Eoin O'Carroll, Princeton Research Computing
September 6, 2022
At the fourth annual GPU Hackathon at Princeton held in June, experts from NVIDIA, Princeton, Oak Ridge National Laboratory, Boston College and the Institute of Electrical and Electronics Engineers worked with scientists to help them speed up their code.
One of the most powerful tools in scientific computing comes from one of the least expected places. Originally built to render graphics for video games, the graphics processing unit, or GPU, has emerged in recent years as a key hardware accelerator for a wide range of scientific research projects from modeling supernovae to finding patterns in texts used by social scientists to filtering the vast amounts of data collected by the Large Hadron Collider.
Since 2019, Princeton has helped promote the use of GPUs to accelerate academic research by hosting GPU Hackathons. Run in collaboration with the OpenACC organization, these multi-day events are open to all researchers and developers and help teams of scientists optimize their research code for GPUs by coupling them with experienced programming experts. At Princeton's fourth annual GPU Hackathon last month, eight teams of researchers including Arizona State University, Prairie View A&M University, University of Cincinnati, and Johns Hopkins University, spent four days working with pairs of mentors learning how to make their software run much more quickly.
Held remotely via Zoom, Slack, and email, Princeton's most recent GPU Hackathon was sponsored by OpenACC, NVIDIA, the Department of Energy's Oak Ridge Leadership Computing Facility, and PICSciE.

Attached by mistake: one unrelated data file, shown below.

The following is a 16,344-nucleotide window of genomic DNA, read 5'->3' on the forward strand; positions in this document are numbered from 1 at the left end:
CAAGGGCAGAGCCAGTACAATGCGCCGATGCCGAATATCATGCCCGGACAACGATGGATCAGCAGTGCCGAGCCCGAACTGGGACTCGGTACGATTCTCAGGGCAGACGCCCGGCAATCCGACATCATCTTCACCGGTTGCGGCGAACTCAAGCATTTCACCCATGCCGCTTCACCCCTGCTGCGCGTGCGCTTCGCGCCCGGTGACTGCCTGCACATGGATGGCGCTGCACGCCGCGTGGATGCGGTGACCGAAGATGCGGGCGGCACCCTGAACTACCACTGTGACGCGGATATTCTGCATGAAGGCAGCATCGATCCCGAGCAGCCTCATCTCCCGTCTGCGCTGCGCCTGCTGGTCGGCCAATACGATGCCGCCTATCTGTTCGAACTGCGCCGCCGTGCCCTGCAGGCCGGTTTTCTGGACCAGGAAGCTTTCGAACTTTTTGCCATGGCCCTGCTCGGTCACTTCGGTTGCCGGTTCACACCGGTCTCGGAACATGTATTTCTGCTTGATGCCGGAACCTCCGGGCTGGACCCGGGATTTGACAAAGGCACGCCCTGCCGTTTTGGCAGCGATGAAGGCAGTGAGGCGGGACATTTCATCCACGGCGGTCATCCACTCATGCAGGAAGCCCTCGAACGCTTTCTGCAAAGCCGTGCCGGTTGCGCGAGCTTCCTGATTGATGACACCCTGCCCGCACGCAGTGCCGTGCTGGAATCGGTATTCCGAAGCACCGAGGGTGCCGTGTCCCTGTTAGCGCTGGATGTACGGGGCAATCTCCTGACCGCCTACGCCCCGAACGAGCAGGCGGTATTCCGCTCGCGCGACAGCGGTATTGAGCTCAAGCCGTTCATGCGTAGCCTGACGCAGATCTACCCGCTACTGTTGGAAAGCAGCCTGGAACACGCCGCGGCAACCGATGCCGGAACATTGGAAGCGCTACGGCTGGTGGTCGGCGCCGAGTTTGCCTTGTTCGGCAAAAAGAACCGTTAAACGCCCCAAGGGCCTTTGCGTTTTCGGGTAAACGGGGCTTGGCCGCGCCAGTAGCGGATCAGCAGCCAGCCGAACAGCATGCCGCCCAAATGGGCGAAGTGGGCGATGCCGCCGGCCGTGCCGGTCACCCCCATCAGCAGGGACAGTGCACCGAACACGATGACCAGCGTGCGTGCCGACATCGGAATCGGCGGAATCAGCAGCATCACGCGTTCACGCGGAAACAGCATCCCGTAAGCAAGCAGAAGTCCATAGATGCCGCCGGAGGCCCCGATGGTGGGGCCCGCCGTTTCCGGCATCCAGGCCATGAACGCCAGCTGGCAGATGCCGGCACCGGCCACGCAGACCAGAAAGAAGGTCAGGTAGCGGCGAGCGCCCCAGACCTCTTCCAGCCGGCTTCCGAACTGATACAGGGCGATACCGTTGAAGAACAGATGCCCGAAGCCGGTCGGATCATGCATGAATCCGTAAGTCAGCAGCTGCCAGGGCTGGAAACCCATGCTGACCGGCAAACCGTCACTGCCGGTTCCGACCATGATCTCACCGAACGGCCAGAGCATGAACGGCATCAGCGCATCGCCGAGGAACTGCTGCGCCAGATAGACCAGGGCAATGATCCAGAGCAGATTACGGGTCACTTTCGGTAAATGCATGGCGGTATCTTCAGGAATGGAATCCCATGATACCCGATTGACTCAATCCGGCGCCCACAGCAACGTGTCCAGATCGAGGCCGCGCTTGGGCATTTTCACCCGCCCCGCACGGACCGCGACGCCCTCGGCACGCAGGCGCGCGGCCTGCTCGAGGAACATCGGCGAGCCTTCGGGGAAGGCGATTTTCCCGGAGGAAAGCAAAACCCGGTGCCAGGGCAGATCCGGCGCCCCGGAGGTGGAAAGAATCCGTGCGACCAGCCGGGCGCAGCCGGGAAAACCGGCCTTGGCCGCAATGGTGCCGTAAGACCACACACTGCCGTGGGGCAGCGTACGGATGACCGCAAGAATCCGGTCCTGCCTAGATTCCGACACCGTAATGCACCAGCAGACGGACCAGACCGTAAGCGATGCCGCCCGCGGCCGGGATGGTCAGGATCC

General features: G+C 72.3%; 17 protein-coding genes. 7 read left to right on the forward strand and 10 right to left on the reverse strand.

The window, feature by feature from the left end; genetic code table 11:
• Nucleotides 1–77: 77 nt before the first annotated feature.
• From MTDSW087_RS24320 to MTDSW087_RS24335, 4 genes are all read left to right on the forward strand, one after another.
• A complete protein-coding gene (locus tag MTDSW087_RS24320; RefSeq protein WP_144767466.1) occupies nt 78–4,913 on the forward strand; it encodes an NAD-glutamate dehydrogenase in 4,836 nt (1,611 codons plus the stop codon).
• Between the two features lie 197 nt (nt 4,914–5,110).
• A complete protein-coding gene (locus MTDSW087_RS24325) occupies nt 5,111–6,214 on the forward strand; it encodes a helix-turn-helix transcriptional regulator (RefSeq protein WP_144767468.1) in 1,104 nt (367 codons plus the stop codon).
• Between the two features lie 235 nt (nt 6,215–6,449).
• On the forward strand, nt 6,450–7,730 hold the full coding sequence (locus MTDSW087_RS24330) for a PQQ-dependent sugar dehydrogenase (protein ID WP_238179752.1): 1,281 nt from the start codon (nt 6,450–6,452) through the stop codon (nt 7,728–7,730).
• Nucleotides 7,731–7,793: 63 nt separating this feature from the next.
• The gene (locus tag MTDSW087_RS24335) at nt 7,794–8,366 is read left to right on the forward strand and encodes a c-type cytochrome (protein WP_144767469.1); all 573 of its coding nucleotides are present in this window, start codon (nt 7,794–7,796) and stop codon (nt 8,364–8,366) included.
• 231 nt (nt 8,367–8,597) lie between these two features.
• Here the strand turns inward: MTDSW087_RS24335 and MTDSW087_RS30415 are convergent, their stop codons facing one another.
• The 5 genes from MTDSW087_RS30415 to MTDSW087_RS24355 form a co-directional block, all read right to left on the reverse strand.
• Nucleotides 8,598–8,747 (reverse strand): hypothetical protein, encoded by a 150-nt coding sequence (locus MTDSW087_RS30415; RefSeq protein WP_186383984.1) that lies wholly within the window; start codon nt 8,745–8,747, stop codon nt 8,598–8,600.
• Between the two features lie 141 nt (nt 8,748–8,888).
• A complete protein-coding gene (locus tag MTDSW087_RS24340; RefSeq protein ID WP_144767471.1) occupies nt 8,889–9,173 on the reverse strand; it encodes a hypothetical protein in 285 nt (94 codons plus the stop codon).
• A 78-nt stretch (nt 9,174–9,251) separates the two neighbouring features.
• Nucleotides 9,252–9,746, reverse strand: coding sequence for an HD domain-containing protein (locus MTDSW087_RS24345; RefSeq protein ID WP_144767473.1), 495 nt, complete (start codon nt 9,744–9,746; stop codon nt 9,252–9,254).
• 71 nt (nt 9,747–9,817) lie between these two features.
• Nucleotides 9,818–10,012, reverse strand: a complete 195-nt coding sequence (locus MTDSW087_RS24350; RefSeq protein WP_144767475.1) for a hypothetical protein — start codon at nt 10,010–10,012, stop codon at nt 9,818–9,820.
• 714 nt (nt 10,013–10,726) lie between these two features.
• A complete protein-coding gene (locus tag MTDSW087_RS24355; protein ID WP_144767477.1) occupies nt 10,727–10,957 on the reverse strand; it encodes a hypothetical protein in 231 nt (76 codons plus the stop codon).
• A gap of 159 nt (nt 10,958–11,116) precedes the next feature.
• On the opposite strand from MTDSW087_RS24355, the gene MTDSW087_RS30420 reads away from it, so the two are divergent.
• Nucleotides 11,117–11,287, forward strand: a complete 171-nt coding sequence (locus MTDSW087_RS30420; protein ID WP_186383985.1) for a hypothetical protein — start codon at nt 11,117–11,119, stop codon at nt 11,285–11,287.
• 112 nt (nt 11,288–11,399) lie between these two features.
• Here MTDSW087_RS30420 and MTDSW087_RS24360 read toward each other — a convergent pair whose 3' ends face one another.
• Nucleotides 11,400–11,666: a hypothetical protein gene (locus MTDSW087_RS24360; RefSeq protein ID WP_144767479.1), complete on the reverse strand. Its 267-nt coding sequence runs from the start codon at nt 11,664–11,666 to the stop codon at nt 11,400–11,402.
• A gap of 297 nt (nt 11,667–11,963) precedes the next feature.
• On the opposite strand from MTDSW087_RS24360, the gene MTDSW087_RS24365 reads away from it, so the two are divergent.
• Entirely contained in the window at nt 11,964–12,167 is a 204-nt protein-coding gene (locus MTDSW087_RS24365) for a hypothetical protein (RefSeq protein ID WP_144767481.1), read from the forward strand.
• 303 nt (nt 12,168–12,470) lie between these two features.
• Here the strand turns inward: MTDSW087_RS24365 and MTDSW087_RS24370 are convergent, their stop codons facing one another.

The participants hailed from a variety of disciplines, and their projects modeled phenomena ranging from the massive, like supernovae and black holes, to the miniscule, like subatomic particles interacting in a supercollider. One project developed a simulation for combustion. Another developed a face-recognition system. Another one developed an artificial neural network for reading enormous amounts of texts related to the social sciences.
Michael E. Mueller, Professor of Mechanical and Aerospace Engineering and Director of PICSciE’s Graduate Certificate in Computational Science and Engineering, led a team of researchers to substantially speed up a key kernel in their combustion codes that computes the chemical-reaction rates.
Mueller emphasized the Hackathon's ongoing impacts. “While we focused on one complicated and compute-intensive kernel during the Hackathon, the learning that my research team members gained will allow us to replicate this success in other parts of our codes," he says.
"In addition, the reduced barriers to GPU programming allowed participation across the spectrum of my research team, with the Hackathon group including a beginning graduate student, a senior graduate student, and postdocs. Each member was able to make meaningful contributions and learn something new."\
Princeton will hold its fifth annual GPU hackathon in June of 2023. For more information on Open Hackathons, visit www.openhackathons.org.